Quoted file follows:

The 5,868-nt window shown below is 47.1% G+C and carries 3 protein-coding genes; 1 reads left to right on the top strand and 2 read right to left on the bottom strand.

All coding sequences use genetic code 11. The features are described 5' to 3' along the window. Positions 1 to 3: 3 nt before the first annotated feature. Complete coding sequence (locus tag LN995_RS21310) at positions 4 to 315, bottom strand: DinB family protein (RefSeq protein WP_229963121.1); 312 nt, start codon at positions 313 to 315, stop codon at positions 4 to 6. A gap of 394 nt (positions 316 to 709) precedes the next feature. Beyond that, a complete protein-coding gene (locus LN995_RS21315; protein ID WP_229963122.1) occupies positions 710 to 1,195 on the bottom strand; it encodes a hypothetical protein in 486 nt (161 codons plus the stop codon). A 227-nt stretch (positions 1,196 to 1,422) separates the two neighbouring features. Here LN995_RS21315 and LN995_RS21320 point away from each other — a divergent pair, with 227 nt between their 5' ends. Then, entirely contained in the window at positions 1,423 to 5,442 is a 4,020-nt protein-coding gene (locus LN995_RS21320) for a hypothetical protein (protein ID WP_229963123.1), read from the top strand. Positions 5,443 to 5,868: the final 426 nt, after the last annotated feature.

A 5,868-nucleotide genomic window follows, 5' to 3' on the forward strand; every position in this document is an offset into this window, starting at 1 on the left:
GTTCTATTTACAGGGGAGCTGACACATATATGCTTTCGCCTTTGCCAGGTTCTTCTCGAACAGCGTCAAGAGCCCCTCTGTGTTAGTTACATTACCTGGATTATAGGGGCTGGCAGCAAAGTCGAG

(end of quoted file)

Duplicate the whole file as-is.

The 5,868-nt window shown below is 47.1% G+C and carries 3 protein-coding genes; 1 reads left to right on the top strand and 2 read right to left on the bottom strand.

All coding sequences use genetic code 11. The features are described 5' to 3' along the window. Positions 1 to 3: 3 nt before the first annotated feature. Complete coding sequence (locus tag LN995_RS21310) at positions 4 to 315, bottom strand: DinB family protein (RefSeq protein WP_229963121.1); 312 nt, start codon at positions 313 to 315, stop codon at positions 4 to 6. A gap of 394 nt (positions 316 to 709) precedes the next feature. Beyond that, a complete protein-coding gene (locus LN995_RS21315; protein ID WP_229963122.1) occupies positions 710 to 1,195 on the bottom strand; it encodes a hypothetical protein in 486 nt (161 codons plus the stop codon). A 227-nt stretch (positions 1,196 to 1,422) separates the two neighbouring features. Here LN995_RS21315 and LN995_RS21320 point away from each other — a divergent pair, with 227 nt between their 5' ends. Then, entirely contained in the window at positions 1,423 to 5,442 is a 4,020-nt protein-coding gene (locus LN995_RS21320) for a hypothetical protein (protein ID WP_229963123.1), read from the top strand. Positions 5,443 to 5,868: the final 426 nt, after the last annotated feature.

A 5,868-nucleotide genomic window follows, 5' to 3' on the forward strand; every position in this document is an offset into this window, starting at 1 on the left:
GTTCTATTTACAGGGGAGCTGACACATATATGCTTTCGCCTTTGCCAGGTTCTTCTCGAACAGCGTCAAGAGCCCCTCTGTGTTAGTTACATTACCTGGATTATAGGGGCTGGCAGCAAAGTCGAG